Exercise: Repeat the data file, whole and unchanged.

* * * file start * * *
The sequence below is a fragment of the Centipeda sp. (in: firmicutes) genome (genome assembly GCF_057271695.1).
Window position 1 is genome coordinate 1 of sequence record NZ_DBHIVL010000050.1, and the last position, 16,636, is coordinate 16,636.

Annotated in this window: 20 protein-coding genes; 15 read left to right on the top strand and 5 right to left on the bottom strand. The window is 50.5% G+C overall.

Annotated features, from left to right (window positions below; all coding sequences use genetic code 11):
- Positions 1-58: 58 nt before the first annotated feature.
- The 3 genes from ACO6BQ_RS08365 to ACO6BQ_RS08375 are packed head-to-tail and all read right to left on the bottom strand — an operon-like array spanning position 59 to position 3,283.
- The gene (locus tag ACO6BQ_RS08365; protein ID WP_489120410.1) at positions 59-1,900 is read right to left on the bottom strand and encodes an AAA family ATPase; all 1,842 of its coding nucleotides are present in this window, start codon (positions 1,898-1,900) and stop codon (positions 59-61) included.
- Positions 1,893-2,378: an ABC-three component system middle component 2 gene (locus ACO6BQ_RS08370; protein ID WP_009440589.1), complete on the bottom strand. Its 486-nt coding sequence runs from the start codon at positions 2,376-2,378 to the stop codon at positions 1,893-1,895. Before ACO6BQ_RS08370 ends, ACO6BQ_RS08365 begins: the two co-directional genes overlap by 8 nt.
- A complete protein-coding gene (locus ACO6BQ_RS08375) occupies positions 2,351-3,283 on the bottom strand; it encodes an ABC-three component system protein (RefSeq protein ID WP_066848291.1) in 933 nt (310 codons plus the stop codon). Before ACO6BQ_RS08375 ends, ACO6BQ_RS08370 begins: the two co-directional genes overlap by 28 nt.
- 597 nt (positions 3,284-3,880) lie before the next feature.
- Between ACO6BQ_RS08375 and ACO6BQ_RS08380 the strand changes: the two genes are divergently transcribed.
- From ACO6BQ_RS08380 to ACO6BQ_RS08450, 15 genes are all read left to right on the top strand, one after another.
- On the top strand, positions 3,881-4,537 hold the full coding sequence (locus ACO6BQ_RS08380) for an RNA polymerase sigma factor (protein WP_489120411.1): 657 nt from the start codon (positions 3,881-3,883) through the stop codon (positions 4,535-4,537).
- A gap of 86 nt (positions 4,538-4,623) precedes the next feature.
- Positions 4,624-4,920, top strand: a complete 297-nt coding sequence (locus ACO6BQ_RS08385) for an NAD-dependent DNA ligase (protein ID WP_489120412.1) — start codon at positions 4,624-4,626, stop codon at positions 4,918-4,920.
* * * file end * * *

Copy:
The sequence below is a fragment of the Centipeda sp. (in: firmicutes) genome (genome assembly GCF_057271695.1).
Window position 1 is genome coordinate 1 of sequence record NZ_DBHIVL010000050.1, and the last position, 16,636, is coordinate 16,636.

Annotated in this window: 20 protein-coding genes; 15 read left to right on the top strand and 5 right to left on the bottom strand. The window is 50.5% G+C overall.

Annotated features, from left to right (window positions below; all coding sequences use genetic code 11):
- Positions 1-58: 58 nt before the first annotated feature.
- The 3 genes from ACO6BQ_RS08365 to ACO6BQ_RS08375 are packed head-to-tail and all read right to left on the bottom strand — an operon-like array spanning position 59 to position 3,283.
- The gene (locus tag ACO6BQ_RS08365; protein ID WP_489120410.1) at positions 59-1,900 is read right to left on the bottom strand and encodes an AAA family ATPase; all 1,842 of its coding nucleotides are present in this window, start codon (positions 1,898-1,900) and stop codon (positions 59-61) included.
- Positions 1,893-2,378: an ABC-three component system middle component 2 gene (locus ACO6BQ_RS08370; protein ID WP_009440589.1), complete on the bottom strand. Its 486-nt coding sequence runs from the start codon at positions 2,376-2,378 to the stop codon at positions 1,893-1,895. Before ACO6BQ_RS08370 ends, ACO6BQ_RS08365 begins: the two co-directional genes overlap by 8 nt.
- A complete protein-coding gene (locus ACO6BQ_RS08375) occupies positions 2,351-3,283 on the bottom strand; it encodes an ABC-three component system protein (RefSeq protein ID WP_066848291.1) in 933 nt (310 codons plus the stop codon). Before ACO6BQ_RS08375 ends, ACO6BQ_RS08370 begins: the two co-directional genes overlap by 28 nt.
- 597 nt (positions 3,284-3,880) lie before the next feature.
- Between ACO6BQ_RS08375 and ACO6BQ_RS08380 the strand changes: the two genes are divergently transcribed.
- From ACO6BQ_RS08380 to ACO6BQ_RS08450, 15 genes are all read left to right on the top strand, one after another.
- On the top strand, positions 3,881-4,537 hold the full coding sequence (locus ACO6BQ_RS08380) for an RNA polymerase sigma factor (protein WP_489120411.1): 657 nt from the start codon (positions 3,881-3,883) through the stop codon (positions 4,535-4,537).
- A gap of 86 nt (positions 4,538-4,623) precedes the next feature.
- Positions 4,624-4,920, top strand: a complete 297-nt coding sequence (locus ACO6BQ_RS08385) for an NAD-dependent DNA ligase (protein ID WP_489120412.1) — start codon at positions 4,624-4,626, stop codon at positions 4,918-4,920.